Colonel : It is very important that the volunteer troops be organized and instructed as rapidly as possible. I know you are doing all in your power towards that object. It is desired that you attach to the battalions or regiments, as formed, as soon as possible, the field officers who have been or may be directed to report to you from the same region with the companies, place them at such point or points as you think best, with capable instructors, and press forward their instruction and equipment. The regiments under Colonels Garland and Preston were designed for Manassas Junction. You are requested to send them there, and as company and field officers are available which might properly be assigned to them, to forward them to the respective regiments. That the troops may be prepared for field service, it is desirable that they be removed from the towns and placed in camp, where their instruction may be uninterrupted and rigid discipline established. Officers and men will sooner become familiar with the necessities of service, and make their preparations accordingly. It is impossible at this time to furnish tents, but unoccupied buildings might possibly be obtained or temporary plank huts established. I beg you will adopt the best plan in your power to prepare the men for hard, effective service.

Respectfully, &c.,

R. E. LEE,
Major-General, Commanding.





Brig. Gen. Philip St. George Cocke to Col. Robert S. Garnett, on the Move to Manassas

24 11 2020

CORRESPONDENCE, ORDERS, AND RETURNS RELATING TO OPERATIONS IN MARYLAND, PENNSYLVANIA, VIRGINIA, AND WEST VIRGINIA FROM APRIL 16 TO JULY 31, 1861

CORRESPONDENCE, ETC. – CONFEDERATE

O. R. – Series I – VOLUME 2 [S #2] CHAPTER IX, pp. 817-818

Headquarters Potomac Department,
Culpeper Court-House, Va., May 8,1861.

Col. R. S. Garnett:

Sir: In accordance with orders received from the general-in-chief, to post at Manassas Junction sufficient force to defend that point against any attack likely to be made against it by troops from Washington, I immediately ordered the Powhatan troop of cavalry to march from this place this morning, to join Capt. J. S. Green’s company, now at Amissville, Rappahannock County, and to proceed together to Manassas Junction, where there are two (raw, undrilled, ununiformed, and armed with the altered musket) Irish companies, lately sent out from Alexandria, and which I had ordered to be held and drilled at Manassas Junction. We will endeavor to use these companies. I have also ordered one section (two pieces) of Captain Kemper’s artillery, (the only part of his battery at all available as foot artillery, and that rendered available by doubling upon the two pieces the horses and ammunition he had for the four pieces), which I shall also take along to the same point. The Powhatan troop of cavalry and the section of artillery are absolutely all of the force at all available at this time at this place. I have telegraphed back to Charlottesville for two companies of riflemen to be dispatched to this point, and learn from Lieutenant-Colonel Fry that I will get but one, and that not until this evening.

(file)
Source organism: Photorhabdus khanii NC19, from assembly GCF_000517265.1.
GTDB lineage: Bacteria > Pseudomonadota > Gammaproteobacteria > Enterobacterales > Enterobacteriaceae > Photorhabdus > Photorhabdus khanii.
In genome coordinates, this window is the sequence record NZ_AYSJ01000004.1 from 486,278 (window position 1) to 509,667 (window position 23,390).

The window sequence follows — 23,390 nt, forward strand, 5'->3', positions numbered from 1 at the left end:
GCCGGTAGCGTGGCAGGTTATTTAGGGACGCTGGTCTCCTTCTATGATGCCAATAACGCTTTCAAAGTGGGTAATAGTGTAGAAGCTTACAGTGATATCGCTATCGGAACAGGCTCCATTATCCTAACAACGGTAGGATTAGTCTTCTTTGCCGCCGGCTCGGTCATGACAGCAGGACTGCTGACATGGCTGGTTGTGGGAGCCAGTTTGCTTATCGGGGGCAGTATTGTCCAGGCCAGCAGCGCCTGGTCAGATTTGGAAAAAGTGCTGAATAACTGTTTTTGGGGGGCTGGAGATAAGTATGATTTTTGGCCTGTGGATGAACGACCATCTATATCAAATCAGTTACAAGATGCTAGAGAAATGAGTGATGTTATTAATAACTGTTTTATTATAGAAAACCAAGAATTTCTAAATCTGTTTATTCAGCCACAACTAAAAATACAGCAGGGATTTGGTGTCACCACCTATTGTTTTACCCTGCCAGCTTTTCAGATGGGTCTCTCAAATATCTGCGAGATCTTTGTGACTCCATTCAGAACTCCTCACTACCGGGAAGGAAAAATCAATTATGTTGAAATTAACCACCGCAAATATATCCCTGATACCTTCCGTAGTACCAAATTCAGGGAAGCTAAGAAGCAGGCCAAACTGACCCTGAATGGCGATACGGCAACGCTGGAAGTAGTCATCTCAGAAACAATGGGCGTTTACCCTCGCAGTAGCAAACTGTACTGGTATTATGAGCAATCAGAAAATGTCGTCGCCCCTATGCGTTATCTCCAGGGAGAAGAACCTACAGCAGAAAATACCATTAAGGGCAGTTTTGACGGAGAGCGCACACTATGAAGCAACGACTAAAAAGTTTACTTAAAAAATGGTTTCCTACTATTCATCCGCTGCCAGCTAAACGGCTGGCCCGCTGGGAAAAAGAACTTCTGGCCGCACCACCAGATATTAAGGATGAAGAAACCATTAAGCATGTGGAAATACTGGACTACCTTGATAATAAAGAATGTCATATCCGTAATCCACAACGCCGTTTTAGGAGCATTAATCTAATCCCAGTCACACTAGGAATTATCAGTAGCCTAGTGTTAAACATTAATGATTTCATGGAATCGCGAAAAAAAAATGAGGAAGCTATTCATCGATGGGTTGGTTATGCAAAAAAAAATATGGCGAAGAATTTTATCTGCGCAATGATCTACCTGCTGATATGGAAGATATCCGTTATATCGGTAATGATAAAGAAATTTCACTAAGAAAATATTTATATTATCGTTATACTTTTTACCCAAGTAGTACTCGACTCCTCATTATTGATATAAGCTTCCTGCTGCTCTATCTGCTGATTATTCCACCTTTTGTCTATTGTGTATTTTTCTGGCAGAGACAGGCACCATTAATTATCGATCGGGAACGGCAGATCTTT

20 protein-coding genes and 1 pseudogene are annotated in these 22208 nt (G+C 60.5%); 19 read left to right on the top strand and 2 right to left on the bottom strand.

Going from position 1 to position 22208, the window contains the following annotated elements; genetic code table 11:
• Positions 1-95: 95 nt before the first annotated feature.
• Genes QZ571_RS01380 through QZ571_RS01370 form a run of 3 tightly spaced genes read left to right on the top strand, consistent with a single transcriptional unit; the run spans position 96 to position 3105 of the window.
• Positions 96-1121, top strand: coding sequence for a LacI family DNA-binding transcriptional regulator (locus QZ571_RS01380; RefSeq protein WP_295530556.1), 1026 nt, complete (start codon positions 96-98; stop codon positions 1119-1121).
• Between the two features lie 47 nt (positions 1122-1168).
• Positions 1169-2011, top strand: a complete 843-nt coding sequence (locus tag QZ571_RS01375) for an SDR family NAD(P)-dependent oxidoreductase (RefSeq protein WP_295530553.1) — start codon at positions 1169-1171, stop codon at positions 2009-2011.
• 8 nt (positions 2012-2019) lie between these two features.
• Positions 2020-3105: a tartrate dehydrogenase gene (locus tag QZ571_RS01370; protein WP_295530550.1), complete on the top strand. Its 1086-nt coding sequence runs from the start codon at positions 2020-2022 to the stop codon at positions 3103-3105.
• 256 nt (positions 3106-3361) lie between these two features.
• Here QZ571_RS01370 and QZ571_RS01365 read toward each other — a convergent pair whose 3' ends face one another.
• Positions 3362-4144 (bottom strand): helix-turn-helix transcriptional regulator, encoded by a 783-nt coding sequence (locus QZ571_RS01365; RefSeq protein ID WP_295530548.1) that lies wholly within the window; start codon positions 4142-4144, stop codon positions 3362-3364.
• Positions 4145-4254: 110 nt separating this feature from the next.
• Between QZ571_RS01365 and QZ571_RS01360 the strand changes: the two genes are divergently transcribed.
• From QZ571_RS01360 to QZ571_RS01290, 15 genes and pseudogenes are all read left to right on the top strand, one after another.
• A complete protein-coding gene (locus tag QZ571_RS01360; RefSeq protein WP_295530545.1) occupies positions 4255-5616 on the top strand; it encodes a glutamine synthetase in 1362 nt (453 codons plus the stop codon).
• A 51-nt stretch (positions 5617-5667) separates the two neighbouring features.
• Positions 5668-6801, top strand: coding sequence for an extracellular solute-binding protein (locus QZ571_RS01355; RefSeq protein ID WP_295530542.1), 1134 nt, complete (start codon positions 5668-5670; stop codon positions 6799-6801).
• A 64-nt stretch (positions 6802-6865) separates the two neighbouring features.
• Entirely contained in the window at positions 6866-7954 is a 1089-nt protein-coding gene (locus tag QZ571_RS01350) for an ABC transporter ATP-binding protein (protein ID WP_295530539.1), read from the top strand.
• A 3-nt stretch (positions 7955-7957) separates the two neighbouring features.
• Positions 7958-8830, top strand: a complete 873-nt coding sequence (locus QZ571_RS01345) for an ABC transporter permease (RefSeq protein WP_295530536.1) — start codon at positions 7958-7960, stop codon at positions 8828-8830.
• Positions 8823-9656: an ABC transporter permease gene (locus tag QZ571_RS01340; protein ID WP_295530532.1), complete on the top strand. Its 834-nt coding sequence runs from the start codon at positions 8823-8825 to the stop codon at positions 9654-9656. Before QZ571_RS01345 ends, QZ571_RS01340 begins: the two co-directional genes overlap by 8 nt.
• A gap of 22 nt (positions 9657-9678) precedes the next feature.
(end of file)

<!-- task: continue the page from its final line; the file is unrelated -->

Looking to Lynchburg, I learn that the armed companies of that place are now in Richmond, under Colonel Garland. If so, I trust, sir, they will be immediately dispatched to the command at Manassas.

We have no ammunition of any kind, except the limited supply sent forward to Alexandria. I shall gather in as fast as possible the armed companies that have not been mustered into the service throughout my department (if any there be besides those referred to), and concentrate them here at Manassas and Alexandria, as occasion may require.

From three to five thousand muskets or rifles should be immediately forwarded to this point for the use of this command; thence to be drawn for arming companies, as mustered into service. Some place will be provided as a magazine at this point. The powder, balls, munitions, equipments, and all ammunition whatsoever required for at least five thousand men, should be immediately prepared and forwarded to this place.

The city of Alexandria, situated, as it is, in the re-entering curve of the river opposite to Washington, on the convex side of that curve, is a point difficult to hold, in case the enemy shall have any designs upon it in the present weak condition of our forces. The enemy, by proceeding below, to Fort Washington or Mount Vernon, may turn the position, take it in the rear, and cut off its communication, and so by advancing over the bridges from above the enemy may, by short lines, turn and get in the rear of that place. In order to prevent such a disaster there should be, obviously, outside of and behind Alexandria, a force sufficient to throw out outpost guards, radiating upon the possible lines of advance of the enemy, to protect that place in the rear, and thus to support and cover the little force now held in Alexandria, and prevent its capture or annihilation. With such an arrangement the force in Alexandria could return, without danger of being surprised, and find support in falling back upon the force in its rear. But I have absolutely nothing at present out of which to constitute such a supporting force in rear of Alexandria. As soon as I can collect the means, or you shall send them to me, I shall endeavor to make the best use of them to this end.

Very respectfully, your obedient,

PHILIP ST. GEO. COCKE,
Brigadier-General, Commanding Potomac Department.

John Shackleford Green became captain of Co. B, 6th Virginia Cavalry.

William H. Fry became Lt. Col. of the 1st Va. Infantry.

Samuel Garland, Jr., became Col. of the 11th Va. Infantry